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NBA CHAMPS | Bill Plaschke

Three-Peat Is Filled With Remarkable Moments

June 15, 2002|Bill Plaschke

It wasn't the statistics that made your stomach jump.

It wasn't the scores that made your throat tighten.

It wasn't the records or matchups or strategies that kept you on the edge of sanity for three springs.

It was the moments.

Long after these Lakers become old-timers like the Showtimers, what we'll remember most are the moments.

One man's top 10 moments of the three-peat, in reverse order of importance. (Like the Lakers, we're going to try to keep you in suspense until the end.):


It was the fourth game of the 2001 Western Conference finals against San Antonio.

It was the second quarter.

It was entertaining and intimidating and perfect.

Shaquille O'Neal grabbed a rebound, dribbled past the midcourt line, then suddenly flipped a no-look pass to Kobe Bryant on his right.

Bryant passed the ball back.

O'Neal dunked it.

Like Michael Jordan, only bigger.

The players howled, the Staples Center roared, the Spurs were swept.

This near-perfect postseason body of work had been given a face.


It was the third game of the 2000 Western Conference finals in Portland.

The series was tied, the score was tied, 29.9 seconds remained, when an old man appeared.

Ron Harper, standing alone, on the left side, 19 feet from the rim.

Bryant threw it to him. Harper threw it into the basket. The Lakers survived a game that could have ended all this before it started.

"I knew where to find Harper," Bryant said later. "He'd been telling me about it all game long."


It was the second game of the second round of the 2000 playoffs against Phoenix.

Still weary from a first-round push by Sacramento, the Lakers had played terribly against the Suns and were just moments from losing home-court advantage.

They trailed by one. Less than 10 seconds remained. They were out of rhythm. They couldn't win this as a team.

Somebody had to do it one on one.

Was anybody surprised when Bryant raised his hand?

He dribbled downcourt to the foul line and calmly nailed a 14-footer over Jason Kidd's outstretched arms with 2.6 seconds remaining for the victory.

"I just had a flashback to when I was a kid," Bryant said.

A flashback? At the time, he was 21.


It was the third game of the 2001 NBA Finals in Philadelphia.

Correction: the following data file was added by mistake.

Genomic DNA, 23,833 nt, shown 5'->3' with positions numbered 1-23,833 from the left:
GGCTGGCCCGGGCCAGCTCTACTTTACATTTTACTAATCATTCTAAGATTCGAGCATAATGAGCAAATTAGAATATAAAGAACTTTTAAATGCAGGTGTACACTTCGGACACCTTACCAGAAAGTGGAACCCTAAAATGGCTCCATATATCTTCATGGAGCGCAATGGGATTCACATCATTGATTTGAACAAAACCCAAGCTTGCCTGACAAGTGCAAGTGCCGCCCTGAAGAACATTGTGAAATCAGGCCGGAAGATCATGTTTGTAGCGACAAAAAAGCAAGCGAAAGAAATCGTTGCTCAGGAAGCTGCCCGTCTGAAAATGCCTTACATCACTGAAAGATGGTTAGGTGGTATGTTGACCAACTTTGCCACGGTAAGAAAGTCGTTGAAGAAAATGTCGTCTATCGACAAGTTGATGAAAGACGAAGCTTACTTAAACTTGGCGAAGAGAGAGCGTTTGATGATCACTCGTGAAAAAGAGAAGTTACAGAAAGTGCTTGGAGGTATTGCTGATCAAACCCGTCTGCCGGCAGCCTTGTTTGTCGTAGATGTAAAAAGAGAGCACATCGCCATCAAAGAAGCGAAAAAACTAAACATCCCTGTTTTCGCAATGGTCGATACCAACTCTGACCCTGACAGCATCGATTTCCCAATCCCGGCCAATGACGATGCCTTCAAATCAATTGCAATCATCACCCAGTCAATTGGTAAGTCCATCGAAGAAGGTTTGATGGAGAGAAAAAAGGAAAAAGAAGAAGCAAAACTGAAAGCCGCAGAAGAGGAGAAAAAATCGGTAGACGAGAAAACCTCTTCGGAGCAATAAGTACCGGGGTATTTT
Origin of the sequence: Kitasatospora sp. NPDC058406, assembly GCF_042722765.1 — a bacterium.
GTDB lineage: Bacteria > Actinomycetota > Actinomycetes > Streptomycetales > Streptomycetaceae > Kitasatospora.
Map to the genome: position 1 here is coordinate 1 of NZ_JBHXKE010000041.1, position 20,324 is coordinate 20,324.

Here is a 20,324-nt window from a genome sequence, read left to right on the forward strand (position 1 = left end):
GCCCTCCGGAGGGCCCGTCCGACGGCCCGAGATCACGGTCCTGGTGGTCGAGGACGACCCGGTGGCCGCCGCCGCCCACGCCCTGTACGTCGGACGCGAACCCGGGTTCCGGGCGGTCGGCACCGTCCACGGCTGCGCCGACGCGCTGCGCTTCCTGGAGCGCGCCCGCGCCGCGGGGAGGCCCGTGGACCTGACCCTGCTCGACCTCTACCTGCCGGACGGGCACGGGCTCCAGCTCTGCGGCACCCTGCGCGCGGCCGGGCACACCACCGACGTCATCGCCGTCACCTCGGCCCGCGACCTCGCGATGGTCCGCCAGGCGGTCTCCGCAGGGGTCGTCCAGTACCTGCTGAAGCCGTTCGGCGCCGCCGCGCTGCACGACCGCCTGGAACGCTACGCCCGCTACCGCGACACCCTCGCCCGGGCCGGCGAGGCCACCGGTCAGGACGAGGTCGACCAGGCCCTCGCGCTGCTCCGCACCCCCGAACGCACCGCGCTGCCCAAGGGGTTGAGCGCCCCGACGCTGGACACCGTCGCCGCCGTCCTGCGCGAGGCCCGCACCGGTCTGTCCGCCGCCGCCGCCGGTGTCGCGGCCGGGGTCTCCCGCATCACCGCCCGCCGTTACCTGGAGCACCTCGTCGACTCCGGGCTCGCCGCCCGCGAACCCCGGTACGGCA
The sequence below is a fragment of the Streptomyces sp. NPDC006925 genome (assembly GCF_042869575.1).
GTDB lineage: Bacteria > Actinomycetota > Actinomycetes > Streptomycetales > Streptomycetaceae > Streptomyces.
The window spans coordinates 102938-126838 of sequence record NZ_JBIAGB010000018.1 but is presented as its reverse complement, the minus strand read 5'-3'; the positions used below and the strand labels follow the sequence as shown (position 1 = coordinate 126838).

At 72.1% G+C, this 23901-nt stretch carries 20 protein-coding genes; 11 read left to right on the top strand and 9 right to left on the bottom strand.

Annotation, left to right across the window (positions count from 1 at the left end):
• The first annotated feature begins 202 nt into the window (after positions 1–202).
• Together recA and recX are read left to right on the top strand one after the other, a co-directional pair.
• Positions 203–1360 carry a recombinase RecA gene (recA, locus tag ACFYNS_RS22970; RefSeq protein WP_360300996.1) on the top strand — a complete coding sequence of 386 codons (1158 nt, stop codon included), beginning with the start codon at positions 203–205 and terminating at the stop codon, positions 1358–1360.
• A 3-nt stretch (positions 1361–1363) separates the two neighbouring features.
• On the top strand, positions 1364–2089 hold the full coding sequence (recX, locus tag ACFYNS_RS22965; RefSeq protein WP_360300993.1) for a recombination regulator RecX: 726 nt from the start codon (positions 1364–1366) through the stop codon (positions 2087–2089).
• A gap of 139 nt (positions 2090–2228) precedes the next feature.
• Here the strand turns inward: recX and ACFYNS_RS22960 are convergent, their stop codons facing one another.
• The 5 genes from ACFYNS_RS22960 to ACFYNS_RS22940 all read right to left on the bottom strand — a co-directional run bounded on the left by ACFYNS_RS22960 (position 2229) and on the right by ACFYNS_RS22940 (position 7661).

Derek Fisher and O'Neal had fouled out. The Lakers led by one point. There were 47.1 seconds remaining.

The series was even. This was where the 76ers would make their title run.

This was where Robert Horry said, um, well, maybe not now, you know?

He took a pass, blinked himself alert, and threw down a three-pointer to clinch the game and perhaps win a championship.

The moment seemed to stun even him, as he turned to the once-roaring crowd and pumped his fist at their silence.


It was the third game of the first round of the 2002 playoffs in Portland.

There were 10 seconds remaining, the Lakers trailed by a basket, Bryant had the ball, and guess what? He didn't shoot.

He dribbled into double coverage and passed it to Horry in the right corner, just beyond the three-point line.

With 2.1 seconds remaining, you know what Horry did.

His game-winning three-pointer, completing a three-game sweep, dictated the following memo to the rest of the NBA:

If you are going to beat the Lakers, you are going to have to beat all of them.


It was the fourth game of the second round of the 2002 playoffs against San Antonio.

With about 10 seconds remaining and the score tied, Fisher had just thrown up a bad shot that would give the Spurs the ball and a chance to win and equal the series.

Then out of nowhere, he appeared.

Who else?

With his left hand, Bryant grabbed a rebound. With his right hand, he returned the ball to the basket.

With both hands, he clapped in scowling finality as the ball went through the net.

"If that's not amazing," said Samaki Walker, "then there is no amazing."


It was the fourth game of the 2000 Finals at Indiana.

It was overtime, O'Neal had fouled out, Bryant was nursing a badly sprained ankle that had sidelined him the previous game, and the Lakers led by one with about six seconds remaining.

Oh, and Brian Shaw had just missed an easy shot.

Time for a "Hoosiers" reenactment?

Not when Bryant was still around to shout, "Cut!"

Bryant followed Shaw to the basket, grabbing the rebound from the stunned Pacers and, in the same motion, threw in a follow-shot with two hands over his head.

Lakers lead by three, Lakers win.

"Ain't nothing wrong with that man's ankle," said Pacer Sam Perkins. "I've been trying to tell you that."


It was the seventh game of the 2002 Western Conference finals in Sacramento.

There were 46.3 seconds left in regulation, the score was tied, and you probably will never see this on any highlight film.

But a shot was missed, the ball bounced toward the baseline, and Vlade Divac dived for it ... but Bryant dived under him.

It was as if he were doing the breaststroke on the hardwood, furiously paddling toward a championship.

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